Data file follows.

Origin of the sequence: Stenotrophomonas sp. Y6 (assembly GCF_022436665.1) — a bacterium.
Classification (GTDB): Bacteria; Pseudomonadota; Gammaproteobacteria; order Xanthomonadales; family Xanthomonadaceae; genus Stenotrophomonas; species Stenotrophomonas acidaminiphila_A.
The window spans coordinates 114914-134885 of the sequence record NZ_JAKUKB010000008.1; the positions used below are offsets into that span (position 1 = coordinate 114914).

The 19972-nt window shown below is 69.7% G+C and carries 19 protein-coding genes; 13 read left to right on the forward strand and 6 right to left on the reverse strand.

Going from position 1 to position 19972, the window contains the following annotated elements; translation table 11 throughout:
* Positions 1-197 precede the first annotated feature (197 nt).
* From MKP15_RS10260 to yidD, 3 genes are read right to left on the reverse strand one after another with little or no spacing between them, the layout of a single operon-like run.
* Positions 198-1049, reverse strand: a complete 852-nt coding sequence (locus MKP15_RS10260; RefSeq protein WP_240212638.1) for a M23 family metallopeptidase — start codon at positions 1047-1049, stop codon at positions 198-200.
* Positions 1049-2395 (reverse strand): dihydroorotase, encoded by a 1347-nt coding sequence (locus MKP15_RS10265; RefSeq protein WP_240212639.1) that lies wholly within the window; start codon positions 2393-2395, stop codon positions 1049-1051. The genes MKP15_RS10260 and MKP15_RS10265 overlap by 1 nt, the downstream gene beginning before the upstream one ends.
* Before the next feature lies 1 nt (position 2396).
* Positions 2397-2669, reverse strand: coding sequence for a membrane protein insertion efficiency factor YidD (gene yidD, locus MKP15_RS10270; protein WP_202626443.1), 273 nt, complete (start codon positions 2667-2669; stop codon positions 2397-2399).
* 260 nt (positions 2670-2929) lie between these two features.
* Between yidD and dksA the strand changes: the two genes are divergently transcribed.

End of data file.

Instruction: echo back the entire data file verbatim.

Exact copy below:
Origin of the sequence: Stenotrophomonas sp. Y6 (assembly GCF_022436665.1) — a bacterium.
Classification (GTDB): Bacteria; Pseudomonadota; Gammaproteobacteria; order Xanthomonadales; family Xanthomonadaceae; genus Stenotrophomonas; species Stenotrophomonas acidaminiphila_A.
The window spans coordinates 114914-134885 of the sequence record NZ_JAKUKB010000008.1; the positions used below are offsets into that span (position 1 = coordinate 114914).

The 19972-nt window shown below is 69.7% G+C and carries 19 protein-coding genes; 13 read left to right on the forward strand and 6 right to left on the reverse strand.

Going from position 1 to position 19972, the window contains the following annotated elements; translation table 11 throughout:
* Positions 1-197 precede the first annotated feature (197 nt).
* From MKP15_RS10260 to yidD, 3 genes are read right to left on the reverse strand one after another with little or no spacing between them, the layout of a single operon-like run.
* Positions 198-1049, reverse strand: a complete 852-nt coding sequence (locus MKP15_RS10260; RefSeq protein WP_240212638.1) for a M23 family metallopeptidase — start codon at positions 1047-1049, stop codon at positions 198-200.
* Positions 1049-2395 (reverse strand): dihydroorotase, encoded by a 1347-nt coding sequence (locus MKP15_RS10265; RefSeq protein WP_240212639.1) that lies wholly within the window; start codon positions 2393-2395, stop codon positions 1049-1051. The genes MKP15_RS10260 and MKP15_RS10265 overlap by 1 nt, the downstream gene beginning before the upstream one ends.
* Before the next feature lies 1 nt (position 2396).
* Positions 2397-2669, reverse strand: coding sequence for a membrane protein insertion efficiency factor YidD (gene yidD, locus MKP15_RS10270; protein WP_202626443.1), 273 nt, complete (start codon positions 2667-2669; stop codon positions 2397-2399).
* 260 nt (positions 2670-2929) lie between these two features.
* Between yidD and dksA the strand changes: the two genes are divergently transcribed.